In-Plane Fracture of Paper

University dissertation from Structural Mechanics, Box 118, S-221 00 Lund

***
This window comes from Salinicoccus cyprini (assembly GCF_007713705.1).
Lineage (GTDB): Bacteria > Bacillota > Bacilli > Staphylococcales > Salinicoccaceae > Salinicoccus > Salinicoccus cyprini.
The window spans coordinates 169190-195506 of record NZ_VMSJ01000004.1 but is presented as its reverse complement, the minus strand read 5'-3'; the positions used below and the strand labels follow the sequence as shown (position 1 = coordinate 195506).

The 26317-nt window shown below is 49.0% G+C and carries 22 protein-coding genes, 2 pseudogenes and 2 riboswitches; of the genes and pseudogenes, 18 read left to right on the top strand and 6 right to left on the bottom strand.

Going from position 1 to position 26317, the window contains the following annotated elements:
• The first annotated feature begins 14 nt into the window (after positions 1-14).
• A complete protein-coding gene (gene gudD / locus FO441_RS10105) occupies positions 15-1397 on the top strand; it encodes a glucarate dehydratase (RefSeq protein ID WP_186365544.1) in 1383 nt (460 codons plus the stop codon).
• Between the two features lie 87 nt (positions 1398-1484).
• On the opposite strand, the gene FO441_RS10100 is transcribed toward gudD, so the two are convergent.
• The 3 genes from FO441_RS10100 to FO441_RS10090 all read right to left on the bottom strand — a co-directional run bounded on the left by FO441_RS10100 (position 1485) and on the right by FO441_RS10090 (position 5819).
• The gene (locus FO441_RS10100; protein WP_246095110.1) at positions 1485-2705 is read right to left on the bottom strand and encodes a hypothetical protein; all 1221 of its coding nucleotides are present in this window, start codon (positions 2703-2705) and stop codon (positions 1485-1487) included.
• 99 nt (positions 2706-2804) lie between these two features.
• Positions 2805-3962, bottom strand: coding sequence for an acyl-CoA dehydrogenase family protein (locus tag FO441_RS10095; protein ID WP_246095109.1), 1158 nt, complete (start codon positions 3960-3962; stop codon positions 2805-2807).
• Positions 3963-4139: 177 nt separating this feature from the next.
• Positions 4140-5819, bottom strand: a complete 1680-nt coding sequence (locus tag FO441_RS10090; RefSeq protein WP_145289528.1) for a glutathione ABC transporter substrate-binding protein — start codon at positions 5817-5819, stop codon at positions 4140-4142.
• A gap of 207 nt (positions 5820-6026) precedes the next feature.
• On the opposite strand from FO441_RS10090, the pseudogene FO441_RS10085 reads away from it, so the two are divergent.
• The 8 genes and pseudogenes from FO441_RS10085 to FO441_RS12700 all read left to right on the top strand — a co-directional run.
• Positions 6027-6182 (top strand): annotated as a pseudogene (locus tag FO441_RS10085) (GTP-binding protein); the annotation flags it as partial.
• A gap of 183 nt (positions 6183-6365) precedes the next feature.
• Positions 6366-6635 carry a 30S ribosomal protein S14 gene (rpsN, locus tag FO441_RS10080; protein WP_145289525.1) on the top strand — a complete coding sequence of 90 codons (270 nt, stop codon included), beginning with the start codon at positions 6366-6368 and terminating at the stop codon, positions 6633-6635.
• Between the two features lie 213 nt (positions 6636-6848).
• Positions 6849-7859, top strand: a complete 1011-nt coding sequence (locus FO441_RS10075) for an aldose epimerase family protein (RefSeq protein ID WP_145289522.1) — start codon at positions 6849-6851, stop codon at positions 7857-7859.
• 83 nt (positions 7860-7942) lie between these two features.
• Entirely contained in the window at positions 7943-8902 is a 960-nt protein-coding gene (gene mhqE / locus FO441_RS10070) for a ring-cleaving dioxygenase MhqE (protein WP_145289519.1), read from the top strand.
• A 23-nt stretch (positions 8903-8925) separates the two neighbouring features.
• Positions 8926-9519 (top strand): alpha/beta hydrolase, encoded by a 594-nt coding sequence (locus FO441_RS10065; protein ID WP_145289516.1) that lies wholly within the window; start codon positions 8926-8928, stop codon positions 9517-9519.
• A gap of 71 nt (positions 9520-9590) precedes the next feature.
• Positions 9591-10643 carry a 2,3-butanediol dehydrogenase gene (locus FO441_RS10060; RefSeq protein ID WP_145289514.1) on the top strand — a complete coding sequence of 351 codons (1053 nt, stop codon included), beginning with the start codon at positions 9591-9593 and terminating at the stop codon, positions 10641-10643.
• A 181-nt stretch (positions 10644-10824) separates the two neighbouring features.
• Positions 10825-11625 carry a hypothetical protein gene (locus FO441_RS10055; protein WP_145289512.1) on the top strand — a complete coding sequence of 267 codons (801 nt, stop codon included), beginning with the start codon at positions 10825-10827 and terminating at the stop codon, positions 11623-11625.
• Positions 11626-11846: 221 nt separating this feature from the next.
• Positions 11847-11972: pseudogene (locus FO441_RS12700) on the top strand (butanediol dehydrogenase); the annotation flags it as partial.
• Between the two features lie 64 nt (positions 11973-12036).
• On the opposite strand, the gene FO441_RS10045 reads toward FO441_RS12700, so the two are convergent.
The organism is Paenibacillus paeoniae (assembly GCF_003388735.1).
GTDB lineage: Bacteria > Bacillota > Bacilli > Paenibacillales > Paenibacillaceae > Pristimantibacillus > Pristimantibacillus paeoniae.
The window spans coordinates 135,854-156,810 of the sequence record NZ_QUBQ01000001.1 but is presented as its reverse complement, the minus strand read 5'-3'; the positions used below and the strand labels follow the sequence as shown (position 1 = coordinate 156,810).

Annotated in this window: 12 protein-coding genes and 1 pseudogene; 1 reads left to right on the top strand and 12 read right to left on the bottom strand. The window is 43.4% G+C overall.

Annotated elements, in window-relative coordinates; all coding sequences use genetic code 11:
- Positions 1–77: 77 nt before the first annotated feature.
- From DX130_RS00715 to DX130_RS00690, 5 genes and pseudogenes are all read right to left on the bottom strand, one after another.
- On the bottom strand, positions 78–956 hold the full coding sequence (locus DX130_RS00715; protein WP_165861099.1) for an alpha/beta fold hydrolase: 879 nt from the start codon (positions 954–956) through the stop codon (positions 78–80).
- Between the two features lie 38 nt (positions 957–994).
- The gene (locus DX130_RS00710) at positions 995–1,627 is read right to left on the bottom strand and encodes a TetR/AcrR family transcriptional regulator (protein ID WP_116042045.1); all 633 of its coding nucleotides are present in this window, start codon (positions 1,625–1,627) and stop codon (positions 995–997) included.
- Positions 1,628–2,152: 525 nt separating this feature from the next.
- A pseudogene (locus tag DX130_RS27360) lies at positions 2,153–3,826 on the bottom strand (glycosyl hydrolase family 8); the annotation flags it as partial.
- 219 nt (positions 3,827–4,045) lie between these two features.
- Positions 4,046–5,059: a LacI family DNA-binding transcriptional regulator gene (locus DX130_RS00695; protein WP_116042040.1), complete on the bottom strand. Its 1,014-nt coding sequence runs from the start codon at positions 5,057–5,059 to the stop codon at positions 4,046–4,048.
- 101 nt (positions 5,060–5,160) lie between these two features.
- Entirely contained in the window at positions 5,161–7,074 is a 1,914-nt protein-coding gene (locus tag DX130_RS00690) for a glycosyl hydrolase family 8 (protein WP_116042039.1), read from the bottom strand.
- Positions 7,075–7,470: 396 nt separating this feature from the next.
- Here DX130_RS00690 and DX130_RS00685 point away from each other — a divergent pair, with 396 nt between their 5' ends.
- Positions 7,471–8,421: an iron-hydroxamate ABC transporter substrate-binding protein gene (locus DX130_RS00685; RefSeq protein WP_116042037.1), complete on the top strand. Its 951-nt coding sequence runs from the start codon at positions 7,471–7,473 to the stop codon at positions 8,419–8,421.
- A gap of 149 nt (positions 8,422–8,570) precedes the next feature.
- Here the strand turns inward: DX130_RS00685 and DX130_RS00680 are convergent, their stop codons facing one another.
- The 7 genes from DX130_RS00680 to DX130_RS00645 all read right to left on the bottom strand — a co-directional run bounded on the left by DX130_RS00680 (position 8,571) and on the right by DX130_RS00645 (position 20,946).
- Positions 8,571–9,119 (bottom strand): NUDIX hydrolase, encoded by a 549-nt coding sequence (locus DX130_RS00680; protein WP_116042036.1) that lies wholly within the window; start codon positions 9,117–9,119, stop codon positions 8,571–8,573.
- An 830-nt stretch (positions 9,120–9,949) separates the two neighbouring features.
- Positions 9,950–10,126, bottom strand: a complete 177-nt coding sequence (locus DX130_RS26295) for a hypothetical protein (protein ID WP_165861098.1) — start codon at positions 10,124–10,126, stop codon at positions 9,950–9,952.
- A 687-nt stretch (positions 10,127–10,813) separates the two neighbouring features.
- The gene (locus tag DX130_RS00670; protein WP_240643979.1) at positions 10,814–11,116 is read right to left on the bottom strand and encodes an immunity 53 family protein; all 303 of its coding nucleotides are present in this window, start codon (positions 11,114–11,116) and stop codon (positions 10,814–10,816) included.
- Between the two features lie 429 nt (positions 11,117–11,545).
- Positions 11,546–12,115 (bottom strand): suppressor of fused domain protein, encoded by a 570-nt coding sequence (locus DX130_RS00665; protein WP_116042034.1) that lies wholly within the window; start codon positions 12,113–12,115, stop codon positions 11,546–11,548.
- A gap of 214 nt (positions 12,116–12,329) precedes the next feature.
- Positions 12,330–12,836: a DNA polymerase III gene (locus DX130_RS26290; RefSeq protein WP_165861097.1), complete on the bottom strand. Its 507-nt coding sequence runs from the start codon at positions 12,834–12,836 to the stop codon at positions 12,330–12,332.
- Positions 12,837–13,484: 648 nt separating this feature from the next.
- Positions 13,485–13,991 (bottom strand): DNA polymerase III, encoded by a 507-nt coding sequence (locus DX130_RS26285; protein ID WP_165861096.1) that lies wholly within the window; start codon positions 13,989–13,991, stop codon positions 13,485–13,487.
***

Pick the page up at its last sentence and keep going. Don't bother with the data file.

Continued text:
Abstract: The in-plane failure of paper is studied in this work by means of a cohesive crack model from experimental as well as theoretical perspectives. Localized damage at in-plane tension of short paper strips is studied for low strain rates. It is observed that under uniaxial in-plane tensile tests, the evolution of the failure is stable and the damage of the paper strip is localized into a narrow zone. The damage in the paper strip develops only after the tensile strength has been reached. The uniaxial fracture properties of paper are defined and characterized by a descending stress-crack widening curve. From this curve the fracture energy can be obtained. A characteristic material parameter of a length dimension is introduced and depends on the fracture energy, the elastic modulus and the fracture strength. The material parameters are found to vary with the material orientation of the paper. A method to measure the fracture material parameters is proposed, where only the load and the elongation of the test specimen need to be recorded. Newsprint, kraft paper and paperboard are examined in this investigation. The cohesive crack model is used as a basis in the formulation of an orthotropic smeared crack constitutive relation to be used in finite element codes. The advantage of this approach is that it provides a theoretical tool in the study of the initiation and stable growth of a localized damage zone or crack in an arbitrary structure subjected to an arbitrary in-plane loading. The model proposed includes a failure criterion and a failure potential. The failure criterion changes its size and shape during the course of fracture softening. The failure potential determines the orientation of the fracture zone and the subsequent crack. The cohesive crack constitutive model is calibrated against one newsprint and one board paper. Simulation results from a single central notch specimen loaded in mode I are compared with experimental results. It was found that the fracture process region is of significant size and that the deviation from an autonomous fracture performance is considerable. The constitutive model developed is used in the investigation of the behavior of a fiber-based package material, with a punched opening, in the converting process at constant web tension. Finite element simulations of the converting process are made in order to understand how punched paperboard behaves in converting processes. The simulations are compared with experimental results and a reasonable agreement is obtained.

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